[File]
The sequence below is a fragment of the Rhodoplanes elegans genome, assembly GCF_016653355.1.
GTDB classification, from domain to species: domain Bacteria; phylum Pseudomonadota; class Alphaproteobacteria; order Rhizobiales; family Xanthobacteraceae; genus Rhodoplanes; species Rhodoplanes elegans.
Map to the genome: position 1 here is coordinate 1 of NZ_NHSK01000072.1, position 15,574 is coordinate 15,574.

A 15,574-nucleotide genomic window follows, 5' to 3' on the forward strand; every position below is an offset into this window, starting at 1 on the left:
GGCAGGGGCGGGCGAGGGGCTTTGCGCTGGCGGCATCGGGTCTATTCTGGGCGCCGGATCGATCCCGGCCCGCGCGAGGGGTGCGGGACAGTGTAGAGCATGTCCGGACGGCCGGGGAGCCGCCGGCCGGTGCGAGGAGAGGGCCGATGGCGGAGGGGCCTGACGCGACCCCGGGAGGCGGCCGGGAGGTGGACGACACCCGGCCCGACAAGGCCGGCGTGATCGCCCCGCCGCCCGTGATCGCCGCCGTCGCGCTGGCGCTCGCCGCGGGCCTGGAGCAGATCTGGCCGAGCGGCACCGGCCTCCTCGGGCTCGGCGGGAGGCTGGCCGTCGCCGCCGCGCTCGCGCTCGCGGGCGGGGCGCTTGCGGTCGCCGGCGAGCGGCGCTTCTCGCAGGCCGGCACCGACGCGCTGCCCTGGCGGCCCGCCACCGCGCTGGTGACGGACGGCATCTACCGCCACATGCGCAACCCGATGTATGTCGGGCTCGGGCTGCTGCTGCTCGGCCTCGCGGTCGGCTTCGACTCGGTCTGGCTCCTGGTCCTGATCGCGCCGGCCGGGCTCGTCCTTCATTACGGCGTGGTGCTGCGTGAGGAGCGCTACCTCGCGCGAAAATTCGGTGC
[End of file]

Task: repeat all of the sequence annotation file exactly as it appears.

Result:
The sequence below is a fragment of the Rhodoplanes elegans genome, assembly GCF_016653355.1.
GTDB classification, from domain to species: domain Bacteria; phylum Pseudomonadota; class Alphaproteobacteria; order Rhizobiales; family Xanthobacteraceae; genus Rhodoplanes; species Rhodoplanes elegans.
Map to the genome: position 1 here is coordinate 1 of NZ_NHSK01000072.1, position 15,574 is coordinate 15,574.

A 15,574-nucleotide genomic window follows, 5' to 3' on the forward strand; every position below is an offset into this window, starting at 1 on the left:
GGCAGGGGCGGGCGAGGGGCTTTGCGCTGGCGGCATCGGGTCTATTCTGGGCGCCGGATCGATCCCGGCCCGCGCGAGGGGTGCGGGACAGTGTAGAGCATGTCCGGACGGCCGGGGAGCCGCCGGCCGGTGCGAGGAGAGGGCCGATGGCGGAGGGGCCTGACGCGACCCCGGGAGGCGGCCGGGAGGTGGACGACACCCGGCCCGACAAGGCCGGCGTGATCGCCCCGCCGCCCGTGATCGCCGCCGTCGCGCTGGCGCTCGCCGCGGGCCTGGAGCAGATCTGGCCGAGCGGCACCGGCCTCCTCGGGCTCGGCGGGAGGCTGGCCGTCGCCGCCGCGCTCGCGCTCGCGGGCGGGGCGCTTGCGGTCGCCGGCGAGCGGCGCTTCTCGCAGGCCGGCACCGACGCGCTGCCCTGGCGGCCCGCCACCGCGCTGGTGACGGACGGCATCTACCGCCACATGCGCAACCCGATGTATGTCGGGCTCGGGCTGCTGCTGCTCGGCCTCGCGGTCGGCTTCGACTCGGTCTGGCTCCTGGTCCTGATCGCGCCGGCCGGGCTCGTCCTTCATTACGGCGTGGTGCTGCGTGAGGAGCGCTACCTCGCGCGAAAATTCGGTGC